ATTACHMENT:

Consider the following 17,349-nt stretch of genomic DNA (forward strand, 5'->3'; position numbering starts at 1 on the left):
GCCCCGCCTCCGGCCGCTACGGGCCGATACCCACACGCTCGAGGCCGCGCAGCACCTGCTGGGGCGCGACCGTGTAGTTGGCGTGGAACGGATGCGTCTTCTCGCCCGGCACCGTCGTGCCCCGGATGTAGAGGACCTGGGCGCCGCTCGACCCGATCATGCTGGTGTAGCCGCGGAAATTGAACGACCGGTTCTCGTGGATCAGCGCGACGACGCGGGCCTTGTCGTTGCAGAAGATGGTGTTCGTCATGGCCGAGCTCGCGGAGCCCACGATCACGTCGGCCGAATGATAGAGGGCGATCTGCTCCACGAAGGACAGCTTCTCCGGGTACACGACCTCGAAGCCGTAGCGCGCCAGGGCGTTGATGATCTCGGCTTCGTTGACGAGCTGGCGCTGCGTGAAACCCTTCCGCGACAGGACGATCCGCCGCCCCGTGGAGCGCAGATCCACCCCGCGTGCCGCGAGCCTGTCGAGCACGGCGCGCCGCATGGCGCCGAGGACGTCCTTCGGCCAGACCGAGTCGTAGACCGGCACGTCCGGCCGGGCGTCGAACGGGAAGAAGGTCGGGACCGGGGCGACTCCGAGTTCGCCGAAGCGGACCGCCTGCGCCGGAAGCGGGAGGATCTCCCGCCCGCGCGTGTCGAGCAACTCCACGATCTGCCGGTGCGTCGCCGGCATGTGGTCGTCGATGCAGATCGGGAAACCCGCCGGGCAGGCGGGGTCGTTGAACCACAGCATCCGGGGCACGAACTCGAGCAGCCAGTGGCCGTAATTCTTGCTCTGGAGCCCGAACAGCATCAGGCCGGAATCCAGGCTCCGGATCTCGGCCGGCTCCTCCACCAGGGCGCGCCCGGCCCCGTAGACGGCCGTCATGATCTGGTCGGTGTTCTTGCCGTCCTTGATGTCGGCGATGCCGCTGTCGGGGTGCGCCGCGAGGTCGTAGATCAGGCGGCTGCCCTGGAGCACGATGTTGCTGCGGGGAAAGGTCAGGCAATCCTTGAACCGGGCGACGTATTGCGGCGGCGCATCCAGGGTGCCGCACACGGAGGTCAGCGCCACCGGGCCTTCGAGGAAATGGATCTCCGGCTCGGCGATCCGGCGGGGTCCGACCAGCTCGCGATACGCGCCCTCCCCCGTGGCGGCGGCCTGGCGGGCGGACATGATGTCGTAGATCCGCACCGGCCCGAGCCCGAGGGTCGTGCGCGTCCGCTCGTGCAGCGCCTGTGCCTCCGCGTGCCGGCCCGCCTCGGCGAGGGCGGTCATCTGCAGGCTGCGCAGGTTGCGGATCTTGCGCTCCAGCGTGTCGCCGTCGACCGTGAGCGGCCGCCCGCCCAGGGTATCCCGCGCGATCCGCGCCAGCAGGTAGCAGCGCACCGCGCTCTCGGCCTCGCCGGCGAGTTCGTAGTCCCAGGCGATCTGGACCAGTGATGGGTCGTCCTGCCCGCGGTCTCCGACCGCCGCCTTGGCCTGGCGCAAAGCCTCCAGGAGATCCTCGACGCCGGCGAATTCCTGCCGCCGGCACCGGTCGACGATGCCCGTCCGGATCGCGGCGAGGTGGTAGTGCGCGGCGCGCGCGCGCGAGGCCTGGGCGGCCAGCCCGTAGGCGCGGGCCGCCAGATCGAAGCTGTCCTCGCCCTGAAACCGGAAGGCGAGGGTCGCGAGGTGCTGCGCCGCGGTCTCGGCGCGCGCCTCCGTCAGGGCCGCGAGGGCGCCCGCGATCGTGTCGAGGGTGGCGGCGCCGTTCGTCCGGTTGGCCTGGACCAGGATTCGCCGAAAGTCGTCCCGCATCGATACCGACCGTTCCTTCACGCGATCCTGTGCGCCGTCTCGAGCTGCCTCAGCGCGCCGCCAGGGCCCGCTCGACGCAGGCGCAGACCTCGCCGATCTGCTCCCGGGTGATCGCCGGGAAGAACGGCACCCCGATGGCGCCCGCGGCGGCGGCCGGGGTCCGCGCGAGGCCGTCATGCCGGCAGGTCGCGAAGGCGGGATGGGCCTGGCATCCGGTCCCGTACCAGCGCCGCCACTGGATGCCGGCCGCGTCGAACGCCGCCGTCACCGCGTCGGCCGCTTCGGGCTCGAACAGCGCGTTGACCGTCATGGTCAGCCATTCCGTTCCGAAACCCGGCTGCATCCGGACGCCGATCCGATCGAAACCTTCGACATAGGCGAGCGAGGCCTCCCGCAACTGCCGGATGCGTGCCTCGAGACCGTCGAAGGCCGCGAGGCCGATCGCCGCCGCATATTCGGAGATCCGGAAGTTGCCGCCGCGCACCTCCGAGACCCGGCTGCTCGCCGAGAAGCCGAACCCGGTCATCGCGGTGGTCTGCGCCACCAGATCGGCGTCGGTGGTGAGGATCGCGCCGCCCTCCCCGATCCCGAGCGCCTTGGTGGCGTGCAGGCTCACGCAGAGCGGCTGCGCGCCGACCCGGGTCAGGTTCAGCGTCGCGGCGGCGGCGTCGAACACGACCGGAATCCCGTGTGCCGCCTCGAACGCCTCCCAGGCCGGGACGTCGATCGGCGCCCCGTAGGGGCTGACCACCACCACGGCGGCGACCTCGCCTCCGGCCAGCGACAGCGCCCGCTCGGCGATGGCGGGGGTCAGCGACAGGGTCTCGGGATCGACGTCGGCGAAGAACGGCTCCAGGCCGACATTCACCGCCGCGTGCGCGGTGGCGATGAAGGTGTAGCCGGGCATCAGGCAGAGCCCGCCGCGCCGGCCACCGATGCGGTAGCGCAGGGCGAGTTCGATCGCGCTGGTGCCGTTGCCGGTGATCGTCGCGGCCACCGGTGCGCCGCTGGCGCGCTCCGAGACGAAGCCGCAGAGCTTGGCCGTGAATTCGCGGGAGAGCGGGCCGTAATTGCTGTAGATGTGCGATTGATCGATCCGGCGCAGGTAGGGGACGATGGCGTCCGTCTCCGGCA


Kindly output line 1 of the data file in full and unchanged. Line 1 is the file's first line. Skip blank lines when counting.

Consider the following 17,349-nt stretch of genomic DNA (forward strand, 5'->3'; position numbering starts at 1 on the left):